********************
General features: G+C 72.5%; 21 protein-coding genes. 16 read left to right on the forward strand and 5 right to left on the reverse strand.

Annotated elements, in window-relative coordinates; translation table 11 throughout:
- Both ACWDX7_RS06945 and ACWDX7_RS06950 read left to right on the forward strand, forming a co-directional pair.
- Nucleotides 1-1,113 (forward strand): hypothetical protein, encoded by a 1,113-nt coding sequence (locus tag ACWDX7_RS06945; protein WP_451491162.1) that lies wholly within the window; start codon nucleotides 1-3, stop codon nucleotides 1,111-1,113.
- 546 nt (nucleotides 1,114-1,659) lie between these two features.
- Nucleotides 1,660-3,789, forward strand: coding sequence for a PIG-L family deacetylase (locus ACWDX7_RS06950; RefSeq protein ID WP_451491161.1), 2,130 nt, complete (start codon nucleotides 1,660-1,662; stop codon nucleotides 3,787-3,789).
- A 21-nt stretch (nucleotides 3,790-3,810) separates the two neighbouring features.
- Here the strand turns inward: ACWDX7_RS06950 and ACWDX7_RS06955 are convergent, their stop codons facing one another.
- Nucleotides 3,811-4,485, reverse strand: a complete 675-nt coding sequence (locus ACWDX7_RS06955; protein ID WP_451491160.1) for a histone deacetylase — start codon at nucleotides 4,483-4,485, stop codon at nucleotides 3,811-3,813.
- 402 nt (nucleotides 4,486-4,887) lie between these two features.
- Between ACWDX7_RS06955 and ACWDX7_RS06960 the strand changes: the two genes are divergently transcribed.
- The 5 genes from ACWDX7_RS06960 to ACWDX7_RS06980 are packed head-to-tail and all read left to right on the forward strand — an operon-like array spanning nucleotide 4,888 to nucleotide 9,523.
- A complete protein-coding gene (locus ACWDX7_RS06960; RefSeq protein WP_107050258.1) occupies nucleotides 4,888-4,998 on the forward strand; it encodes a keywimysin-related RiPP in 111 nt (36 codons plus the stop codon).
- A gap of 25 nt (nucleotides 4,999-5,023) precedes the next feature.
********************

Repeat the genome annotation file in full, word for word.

General features: G+C 72.5%; 21 protein-coding genes. 16 read left to right on the forward strand and 5 right to left on the reverse strand.

Annotated elements, in window-relative coordinates; translation table 11 throughout:
- Both ACWDX7_RS06945 and ACWDX7_RS06950 read left to right on the forward strand, forming a co-directional pair.
- Nucleotides 1-1,113 (forward strand): hypothetical protein, encoded by a 1,113-nt coding sequence (locus tag ACWDX7_RS06945; protein WP_451491162.1) that lies wholly within the window; start codon nucleotides 1-3, stop codon nucleotides 1,111-1,113.
- 546 nt (nucleotides 1,114-1,659) lie between these two features.
- Nucleotides 1,660-3,789, forward strand: coding sequence for a PIG-L family deacetylase (locus ACWDX7_RS06950; RefSeq protein ID WP_451491161.1), 2,130 nt, complete (start codon nucleotides 1,660-1,662; stop codon nucleotides 3,787-3,789).
- A 21-nt stretch (nucleotides 3,790-3,810) separates the two neighbouring features.
- Here the strand turns inward: ACWDX7_RS06950 and ACWDX7_RS06955 are convergent, their stop codons facing one another.
- Nucleotides 3,811-4,485, reverse strand: a complete 675-nt coding sequence (locus ACWDX7_RS06955; protein ID WP_451491160.1) for a histone deacetylase — start codon at nucleotides 4,483-4,485, stop codon at nucleotides 3,811-3,813.
- 402 nt (nucleotides 4,486-4,887) lie between these two features.
- Between ACWDX7_RS06955 and ACWDX7_RS06960 the strand changes: the two genes are divergently transcribed.
- The 5 genes from ACWDX7_RS06960 to ACWDX7_RS06980 are packed head-to-tail and all read left to right on the forward strand — an operon-like array spanning nucleotide 4,888 to nucleotide 9,523.
- A complete protein-coding gene (locus ACWDX7_RS06960; RefSeq protein WP_107050258.1) occupies nucleotides 4,888-4,998 on the forward strand; it encodes a keywimysin-related RiPP in 111 nt (36 codons plus the stop codon).
- A gap of 25 nt (nucleotides 4,999-5,023) precedes the next feature.